Home Applications & Case Studies Digitizing historical statues with 3D scanning and 3D printing

Digitizing historical statues with 3D scanning and 3D printing

University of Sheffield AMRC, in partnership with PES Scanning, has supported a major restoration project at Wentworth Woodhouse that will help to preserve the 18th century Germanicus statue for future generations.

Using modern 3D scanning technology, a highly accurate digital blueprint of the statue has been created. This not only allows for potential reconstruction in the event of damage, but also the production of miniature replicas to fund the restoration of the mansion.

Wentworth Woodhouse, one of the longest and grandest stately homes in Britain, is home to the statue of Germanicus, a cultural asset of enormous significance. The statue was commissioned in the 1750s and created by the same artist responsible for the sculptures of the famous Trevi Fountain in Rome.

To preserve Germanicus, the Wentworth Woodhouse Preservation Trust used the expertise of PES Scanning and AMRC. Using a handheld 3D laser scanner, the statue was scanned to an accuracy of 0.020 mm. The data obtained enabled the creation of a digital model which was used to 3D print replicas.

Nathan Bailey, metrology applications engineer at PES Scanning said: “PES scanning provides metrology and 3D scanning services for a range of different industries from aerospace to construction. We’re using data capturing technology to address the heritage challenges of today from restoration to preservation. The technology allows us to visualise how these items or buildings were back when they were originally built and it helps us restore them if needed to their former glory.”

Suzanna Mitchell, project engineer at the AMRC, said: “The replicas were manufactured using our Photocentric LC Magna 3D Printer, which is capable of creating large, high-detail, low-cost parts. This polymer AM technology uses an LCD Mask approach to fully expose each print layer instantly, allowing us to produce 3 statues in 31 hours. The print files were optimised and internal/external supports were applied to ensure the fine features were printed successfully; the support was then removed after printing. Without the availability of this technology, the replicas could have been much more difficult to produce with potentially higher costs and lower detail.”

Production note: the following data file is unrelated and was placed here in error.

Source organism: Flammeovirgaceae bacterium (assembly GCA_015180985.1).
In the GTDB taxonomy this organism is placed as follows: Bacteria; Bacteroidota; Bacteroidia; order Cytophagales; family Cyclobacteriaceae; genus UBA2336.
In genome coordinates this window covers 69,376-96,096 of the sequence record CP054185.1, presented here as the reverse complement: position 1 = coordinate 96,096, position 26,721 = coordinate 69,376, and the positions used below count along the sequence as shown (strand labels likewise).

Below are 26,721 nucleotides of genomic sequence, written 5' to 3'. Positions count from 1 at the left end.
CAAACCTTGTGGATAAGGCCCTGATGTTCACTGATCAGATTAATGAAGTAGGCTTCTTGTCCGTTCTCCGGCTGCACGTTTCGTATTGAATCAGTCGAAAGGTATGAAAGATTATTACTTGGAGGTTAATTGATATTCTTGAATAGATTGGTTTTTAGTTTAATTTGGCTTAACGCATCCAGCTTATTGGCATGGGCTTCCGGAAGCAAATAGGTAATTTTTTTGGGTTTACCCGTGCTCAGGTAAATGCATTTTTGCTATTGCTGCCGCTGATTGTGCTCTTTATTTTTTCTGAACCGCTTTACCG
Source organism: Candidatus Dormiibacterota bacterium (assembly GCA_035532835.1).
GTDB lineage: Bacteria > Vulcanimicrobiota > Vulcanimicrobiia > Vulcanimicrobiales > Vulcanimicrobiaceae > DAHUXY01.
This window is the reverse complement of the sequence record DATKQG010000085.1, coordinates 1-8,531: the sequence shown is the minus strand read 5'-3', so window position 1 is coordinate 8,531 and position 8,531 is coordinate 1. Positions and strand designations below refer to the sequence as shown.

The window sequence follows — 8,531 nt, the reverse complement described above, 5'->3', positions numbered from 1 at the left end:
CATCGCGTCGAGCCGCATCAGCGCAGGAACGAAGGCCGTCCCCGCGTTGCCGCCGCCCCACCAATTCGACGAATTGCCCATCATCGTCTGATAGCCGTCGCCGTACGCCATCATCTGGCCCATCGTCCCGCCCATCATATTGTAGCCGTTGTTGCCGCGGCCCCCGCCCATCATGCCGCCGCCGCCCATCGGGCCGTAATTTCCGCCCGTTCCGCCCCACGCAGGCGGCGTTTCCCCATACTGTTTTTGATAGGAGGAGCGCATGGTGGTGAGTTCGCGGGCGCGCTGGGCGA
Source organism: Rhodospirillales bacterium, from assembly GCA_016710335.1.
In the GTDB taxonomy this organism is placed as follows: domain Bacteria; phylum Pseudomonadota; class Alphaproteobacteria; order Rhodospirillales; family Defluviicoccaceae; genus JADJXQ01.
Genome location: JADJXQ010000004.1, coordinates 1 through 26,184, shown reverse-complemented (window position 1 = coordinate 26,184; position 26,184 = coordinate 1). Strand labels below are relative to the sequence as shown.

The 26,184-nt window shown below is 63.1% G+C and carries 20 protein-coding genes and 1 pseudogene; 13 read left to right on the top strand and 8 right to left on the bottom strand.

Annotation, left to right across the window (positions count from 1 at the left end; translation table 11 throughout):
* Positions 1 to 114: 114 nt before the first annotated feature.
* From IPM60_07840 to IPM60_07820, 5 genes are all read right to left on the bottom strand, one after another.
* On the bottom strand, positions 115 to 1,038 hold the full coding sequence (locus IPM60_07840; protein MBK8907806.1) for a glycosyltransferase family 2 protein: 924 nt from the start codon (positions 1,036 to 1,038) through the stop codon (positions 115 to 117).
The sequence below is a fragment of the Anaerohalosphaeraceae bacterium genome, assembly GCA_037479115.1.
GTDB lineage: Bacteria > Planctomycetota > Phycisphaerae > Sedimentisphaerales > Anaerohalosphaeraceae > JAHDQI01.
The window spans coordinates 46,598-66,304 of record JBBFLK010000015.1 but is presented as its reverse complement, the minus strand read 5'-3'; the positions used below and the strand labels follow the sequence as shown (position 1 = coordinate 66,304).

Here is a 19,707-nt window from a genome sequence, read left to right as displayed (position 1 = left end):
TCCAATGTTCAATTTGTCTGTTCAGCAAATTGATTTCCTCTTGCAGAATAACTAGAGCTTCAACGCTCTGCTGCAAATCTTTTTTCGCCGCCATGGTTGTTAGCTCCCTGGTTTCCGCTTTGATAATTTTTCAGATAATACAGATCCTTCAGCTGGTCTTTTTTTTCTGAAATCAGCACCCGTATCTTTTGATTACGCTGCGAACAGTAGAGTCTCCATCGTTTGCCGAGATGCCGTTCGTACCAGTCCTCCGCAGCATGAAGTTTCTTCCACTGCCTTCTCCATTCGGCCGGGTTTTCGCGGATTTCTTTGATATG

The AMRC design experts used the scans to 3D print three miniature replicas of the statue, which are just 29 cm high – as opposed to the original height of 180 cm. The replicas were produced using a Photocentric LC Magna 3D printer, which can produce large-scale, detailed and cost-effective parts.

Dr Phil Yates, SME senior engineer at AMRC integrated manufacturing group, said: “Wentworth Woodhouse is gearing up for a major restoration of its site and artefacts and to be able to contribute to it, is a matter of great pride for the AMRC. The collaboration gave us the opportunity to implement our design and prototyping expertise for the benefit of a national heritage organisation of great cultural significance, while also turning the spotlight on how nurturing and guiding young manufacturing talent is at the heart of the AMRC’s mission.”

The project combines cultural heritage with modern technology and highlights the importance of technical skills for future generations.

Steve Ash, digital projects manager at Wentworth Woodhouse Preservation Trust, said: “Under consideration at the moment are ideas to sell small, museum-quality replicas of Germanicus, either as statues or as bookends. We may also create confectionary lines using the scans to create edible versions of the statue. The use of digital technologies at Wentworth Woodhouse is still in its early stages, but there’s no doubt that it will have an important role to play in both conservation and entrepreneurialism. The project collaboration with the AMRC and PES Scanning has shown the possibilities that lie ahead, and we are very much looking forward to continuing collaborating together.”

Yates added: “Technology today is developing rapidly and it has the potential to not only make a better tomorrow but also to preserve, conserve and restore the past. Using the technology at the AMRC and PES Scanning to create a model of the Germanicus statue is the first step towards this. And we hope to use our technical expertise for many such avenues, and continue our collaboration with The Trust.”

The project impressively demonstrates how advanced technologies are not only shaping the future, but also helping to preserve and restore the past. The collaboration between the AMRC, PES Scanning and the Trust demonstrates the many ways in which modern technology can be used in heritage conservation and offers exciting prospects for future projects.

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